One of the eternal truths about Hollywood is that there’s a new bus arriving daily, bringing more acting hopefuls and more competition. There is an industry that lives off of the fresh faces and dreams of these hopefuls. It’s the “Let’s get you into show business” business. Some are more blatant cons than others. Some are legit in that they do provide what they say they will provide. It just gets you nowhere near the real business. You spin on the wheel until you decide to jump off.
It was not any different for me. I had my headshot (8×10) taken and duplicated, ready to announce my presence on the Hollywood acting scene, and mailed hundreds out to all of the LA agents. I did student films for aspiring filmmakers at USC and LMU, I auditioned for theater groups and plays and went to “seminars” in which one paid to meet casting directors and read a scene for them, hoping against hope that they would call you in to read for a real professional job. In fairness, I did land my first auditions through these “seminars.”
By preserving, meeting people and getting some work, I was able to join both acting unions: AFTRA and SAG. From there, it was much easier to land my first real agent, the one who got my career started with jobs like “Beverly Hills 90210,” “All That,” a “Cracker Jack” national commercial and scene with Michael Keaton and Helena Bonham Carter in the film “Live From Baghdad.”
But before that, I was scurrying about in the shady world of “entrepreneurial” Hollywood agents and businesses. One agent signed me, but wanted me to go to their “highly recommended” photographer who would give me a special deal. Later I realized this special deal included a kick-back to the “agent.” The next agent signed me and conveniently ran his own on-camera acting workshop. No kick-back there–I paid the agent directly!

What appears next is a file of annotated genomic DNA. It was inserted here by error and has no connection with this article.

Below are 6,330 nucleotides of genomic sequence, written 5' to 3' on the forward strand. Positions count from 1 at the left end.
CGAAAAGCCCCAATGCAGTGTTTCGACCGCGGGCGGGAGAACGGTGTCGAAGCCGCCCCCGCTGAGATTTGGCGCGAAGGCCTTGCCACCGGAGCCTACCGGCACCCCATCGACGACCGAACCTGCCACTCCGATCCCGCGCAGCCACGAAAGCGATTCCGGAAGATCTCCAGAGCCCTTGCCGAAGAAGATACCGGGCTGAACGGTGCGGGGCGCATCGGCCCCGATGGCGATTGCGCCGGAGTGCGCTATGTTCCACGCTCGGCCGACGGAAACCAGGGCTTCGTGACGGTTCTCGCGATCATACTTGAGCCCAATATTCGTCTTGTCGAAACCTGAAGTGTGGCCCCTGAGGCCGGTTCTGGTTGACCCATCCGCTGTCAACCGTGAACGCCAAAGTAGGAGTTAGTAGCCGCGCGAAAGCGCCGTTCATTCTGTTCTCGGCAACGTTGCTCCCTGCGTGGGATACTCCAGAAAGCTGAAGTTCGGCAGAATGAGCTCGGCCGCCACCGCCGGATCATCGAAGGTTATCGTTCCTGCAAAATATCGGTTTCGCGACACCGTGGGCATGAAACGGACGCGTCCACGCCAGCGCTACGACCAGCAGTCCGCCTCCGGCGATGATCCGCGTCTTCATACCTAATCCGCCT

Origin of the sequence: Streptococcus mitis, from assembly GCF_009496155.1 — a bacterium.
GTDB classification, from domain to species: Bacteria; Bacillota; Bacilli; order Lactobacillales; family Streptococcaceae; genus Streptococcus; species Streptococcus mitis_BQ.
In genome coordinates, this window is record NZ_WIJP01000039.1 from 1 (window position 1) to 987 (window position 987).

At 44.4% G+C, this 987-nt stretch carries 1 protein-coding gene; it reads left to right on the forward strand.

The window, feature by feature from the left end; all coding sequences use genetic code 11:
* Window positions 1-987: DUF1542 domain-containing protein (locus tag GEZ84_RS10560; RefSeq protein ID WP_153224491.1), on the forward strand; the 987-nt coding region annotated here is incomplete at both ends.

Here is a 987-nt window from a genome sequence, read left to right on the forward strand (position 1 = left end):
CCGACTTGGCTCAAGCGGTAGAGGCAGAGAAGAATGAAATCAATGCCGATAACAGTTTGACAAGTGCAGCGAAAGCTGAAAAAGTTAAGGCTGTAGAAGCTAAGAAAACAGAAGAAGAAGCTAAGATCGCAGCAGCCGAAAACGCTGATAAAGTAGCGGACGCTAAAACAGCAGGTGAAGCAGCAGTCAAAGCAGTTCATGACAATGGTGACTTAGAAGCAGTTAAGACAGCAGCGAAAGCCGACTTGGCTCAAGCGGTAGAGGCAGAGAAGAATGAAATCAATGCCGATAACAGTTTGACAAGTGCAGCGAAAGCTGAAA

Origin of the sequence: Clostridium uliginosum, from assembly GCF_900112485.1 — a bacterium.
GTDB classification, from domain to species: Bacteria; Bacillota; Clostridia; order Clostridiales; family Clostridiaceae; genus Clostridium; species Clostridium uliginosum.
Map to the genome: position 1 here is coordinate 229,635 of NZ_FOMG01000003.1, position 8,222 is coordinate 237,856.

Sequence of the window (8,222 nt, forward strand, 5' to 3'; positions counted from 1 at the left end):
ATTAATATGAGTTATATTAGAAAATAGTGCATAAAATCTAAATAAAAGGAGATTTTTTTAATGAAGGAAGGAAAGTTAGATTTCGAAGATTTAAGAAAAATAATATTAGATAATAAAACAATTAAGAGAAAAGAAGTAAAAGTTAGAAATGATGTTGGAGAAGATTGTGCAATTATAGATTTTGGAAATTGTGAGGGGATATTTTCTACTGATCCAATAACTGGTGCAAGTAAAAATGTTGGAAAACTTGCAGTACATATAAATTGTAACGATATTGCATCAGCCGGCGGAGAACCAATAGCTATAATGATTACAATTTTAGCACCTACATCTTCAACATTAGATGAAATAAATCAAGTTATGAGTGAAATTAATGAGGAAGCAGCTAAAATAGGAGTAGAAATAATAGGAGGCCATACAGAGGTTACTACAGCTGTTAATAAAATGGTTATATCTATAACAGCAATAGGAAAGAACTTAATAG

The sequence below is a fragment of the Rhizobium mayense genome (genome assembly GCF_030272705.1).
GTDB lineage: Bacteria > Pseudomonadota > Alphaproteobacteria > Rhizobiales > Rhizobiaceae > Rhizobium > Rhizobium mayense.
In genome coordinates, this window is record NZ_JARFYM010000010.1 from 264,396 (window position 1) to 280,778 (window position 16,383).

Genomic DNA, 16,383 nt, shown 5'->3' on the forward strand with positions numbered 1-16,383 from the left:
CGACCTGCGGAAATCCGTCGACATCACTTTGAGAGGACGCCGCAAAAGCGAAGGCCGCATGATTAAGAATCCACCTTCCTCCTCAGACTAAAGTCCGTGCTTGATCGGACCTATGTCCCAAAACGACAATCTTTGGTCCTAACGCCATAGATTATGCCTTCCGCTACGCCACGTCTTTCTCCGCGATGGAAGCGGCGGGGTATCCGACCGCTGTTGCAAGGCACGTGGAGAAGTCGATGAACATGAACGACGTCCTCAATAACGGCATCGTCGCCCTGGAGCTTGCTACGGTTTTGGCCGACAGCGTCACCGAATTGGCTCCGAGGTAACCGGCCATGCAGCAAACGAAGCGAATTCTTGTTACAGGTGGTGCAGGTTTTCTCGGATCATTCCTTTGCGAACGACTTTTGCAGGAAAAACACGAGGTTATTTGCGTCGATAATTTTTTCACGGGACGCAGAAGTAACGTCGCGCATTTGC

But my favorite detour on my professional acting career was signing on with APS, the Actors Promotional Service. Still in business, this is one of those businesses that does what it says it will, but keeps you on the gerbil wheel. For a monthly fee they would send out my headshot and resume to casting directors every week. I was mailed a report as to where they all went. They held motivational meetings and planned special Industry Networking Events. I signed up for one which was held in an upscale gated community near Pacific Palisades.
The other shoe dropped when it was revealed that each actor attending (and having already paid a fee to defer expenses) had to sign up for a shift working the event! Yes, we were to serve the “industry guests” while schmoozing them! Now, what are the chances an industry executive will “discover” the bartender of waitress? I was stunned. Curious to see just how this train-wreck really played out, I signed up as part of the clean-up crew. This allowed me to mingle during the entire Sunday afternoon event and take it all in. I love people-watching and this was both hilarious and very sad.
I cleaned up the garbage with a wry smile, shaking my head at both what I had observed and the fact that I had to pay for this privilege.
I’m just saying…